In addition, EPA finalized the advanced biofuels volume at 5.05 billion gallons for 2021, a drop from 5.2 billion gallons in the December proposal. The agency set the 2022 advanced number at 5.63 billion gallons, also a small cut from 5.77 billion proposed last December.
EPA also added a 250-million-gallon "supplemental obligation" to the volumes proposed for 2022. The agency said it intends to add another 250 million gallons in 2023 to address the remand of the 2014 to 2016 annual rule by the U.S. Court of Appeals for the District of Columbia Circuit.
In addition, EPA officially denied all pending small-refinery exemptions to the RFS and announced a proposed rulemaking to change the exemptions process.
As part of the RFS announcement, EPA finalized a regulatory framework to allow so-called biointermediates to qualify in the program.
Biointermediates are feedstocks that have been partially converted at one facility but are then processed into an RFS-qualified biofuel at a separate facility. The agency said allowing their use "may reduce biofuel-production costs and expand opportunities for more cost-effective biomass-based diesel, advanced, and cellulosic biofuels."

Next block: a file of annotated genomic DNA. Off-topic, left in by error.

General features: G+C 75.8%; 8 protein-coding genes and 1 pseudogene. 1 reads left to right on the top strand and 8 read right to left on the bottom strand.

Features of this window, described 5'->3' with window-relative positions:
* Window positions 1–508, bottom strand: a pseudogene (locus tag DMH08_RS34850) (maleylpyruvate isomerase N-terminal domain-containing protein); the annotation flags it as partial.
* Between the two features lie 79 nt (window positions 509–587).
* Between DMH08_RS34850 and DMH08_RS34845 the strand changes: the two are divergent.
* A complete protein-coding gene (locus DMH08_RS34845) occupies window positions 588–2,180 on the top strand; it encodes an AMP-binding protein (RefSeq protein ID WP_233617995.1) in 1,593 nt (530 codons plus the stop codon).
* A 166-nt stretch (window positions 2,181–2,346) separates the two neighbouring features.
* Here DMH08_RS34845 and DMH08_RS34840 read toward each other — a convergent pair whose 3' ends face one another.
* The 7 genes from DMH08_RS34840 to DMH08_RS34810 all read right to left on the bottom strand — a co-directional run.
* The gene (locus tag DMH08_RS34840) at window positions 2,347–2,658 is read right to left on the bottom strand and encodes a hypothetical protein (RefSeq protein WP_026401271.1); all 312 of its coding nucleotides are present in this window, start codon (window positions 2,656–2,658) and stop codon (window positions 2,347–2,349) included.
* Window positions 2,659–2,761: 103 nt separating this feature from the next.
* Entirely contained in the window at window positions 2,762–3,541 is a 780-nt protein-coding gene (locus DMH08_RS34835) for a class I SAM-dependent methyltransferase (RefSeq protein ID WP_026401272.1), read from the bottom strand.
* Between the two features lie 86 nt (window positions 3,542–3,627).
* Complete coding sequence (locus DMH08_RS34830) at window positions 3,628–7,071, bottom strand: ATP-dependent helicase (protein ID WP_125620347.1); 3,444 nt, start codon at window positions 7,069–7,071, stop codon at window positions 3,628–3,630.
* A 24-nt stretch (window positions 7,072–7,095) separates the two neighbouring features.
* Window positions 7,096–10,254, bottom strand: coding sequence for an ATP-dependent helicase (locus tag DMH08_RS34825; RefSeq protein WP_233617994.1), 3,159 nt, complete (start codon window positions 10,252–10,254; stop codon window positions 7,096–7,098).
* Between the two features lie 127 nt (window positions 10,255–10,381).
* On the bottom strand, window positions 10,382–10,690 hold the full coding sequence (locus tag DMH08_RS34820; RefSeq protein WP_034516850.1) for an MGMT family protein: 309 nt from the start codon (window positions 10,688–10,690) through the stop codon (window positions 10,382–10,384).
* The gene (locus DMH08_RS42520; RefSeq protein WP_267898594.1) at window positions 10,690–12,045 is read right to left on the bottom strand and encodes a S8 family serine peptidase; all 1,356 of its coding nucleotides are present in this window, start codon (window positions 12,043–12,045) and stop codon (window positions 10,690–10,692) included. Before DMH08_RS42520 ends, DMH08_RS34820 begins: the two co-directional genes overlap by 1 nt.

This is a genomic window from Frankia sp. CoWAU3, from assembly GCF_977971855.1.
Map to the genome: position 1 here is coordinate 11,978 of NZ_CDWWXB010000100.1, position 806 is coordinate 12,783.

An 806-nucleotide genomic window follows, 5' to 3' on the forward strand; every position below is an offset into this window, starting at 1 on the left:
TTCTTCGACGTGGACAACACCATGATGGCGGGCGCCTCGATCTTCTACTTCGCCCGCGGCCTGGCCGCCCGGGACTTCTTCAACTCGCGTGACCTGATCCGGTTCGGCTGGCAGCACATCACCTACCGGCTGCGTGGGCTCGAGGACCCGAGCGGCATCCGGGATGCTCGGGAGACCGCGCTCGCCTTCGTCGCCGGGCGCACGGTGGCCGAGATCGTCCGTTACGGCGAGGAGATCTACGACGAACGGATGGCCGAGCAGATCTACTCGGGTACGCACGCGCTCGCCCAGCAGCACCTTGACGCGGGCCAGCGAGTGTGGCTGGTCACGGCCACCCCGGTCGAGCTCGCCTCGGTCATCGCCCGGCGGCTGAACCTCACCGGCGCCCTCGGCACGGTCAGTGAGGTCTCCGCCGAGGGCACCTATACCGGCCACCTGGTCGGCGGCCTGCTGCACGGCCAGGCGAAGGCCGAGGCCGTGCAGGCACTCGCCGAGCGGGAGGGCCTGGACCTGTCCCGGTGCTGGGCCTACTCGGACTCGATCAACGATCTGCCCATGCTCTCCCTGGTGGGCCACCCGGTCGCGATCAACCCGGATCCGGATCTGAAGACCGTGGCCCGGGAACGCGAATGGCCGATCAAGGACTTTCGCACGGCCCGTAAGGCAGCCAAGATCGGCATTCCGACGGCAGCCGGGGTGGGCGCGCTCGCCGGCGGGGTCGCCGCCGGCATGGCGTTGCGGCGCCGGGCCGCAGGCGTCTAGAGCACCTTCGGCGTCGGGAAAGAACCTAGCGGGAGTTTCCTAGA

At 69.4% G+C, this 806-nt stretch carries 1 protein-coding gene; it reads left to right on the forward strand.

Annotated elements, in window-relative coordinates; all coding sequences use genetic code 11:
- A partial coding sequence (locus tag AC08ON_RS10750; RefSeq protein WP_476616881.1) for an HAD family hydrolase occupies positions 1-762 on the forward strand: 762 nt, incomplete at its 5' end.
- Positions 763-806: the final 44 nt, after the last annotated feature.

REACTION TO RFS VOLUMES
The Renewable Fuels Association said the EPA action will "bring order and certainty back to the Renewable Fuel Standard and provide a solid foundation for future growth in the production and use of low-carbon renewable fuels."
"At long last, the RFS is being put back on track," RFA President and CEO Geoff Cooper said in a statement.
"Today's actions by EPA and the Biden administration restore integrity and stability to the RFS program after several years of wanton mismanagement and abuse by the previous administration. The combination of a strong RVO for 2022, restoration of illegally waived volume from 2016, and a new direction for the SRE program puts the RFS program on solid footing for the future."
Growth Energy CEO Emily Skor said the final proposal "sets a baseline for strong future biofuel blending levels" in the RFS.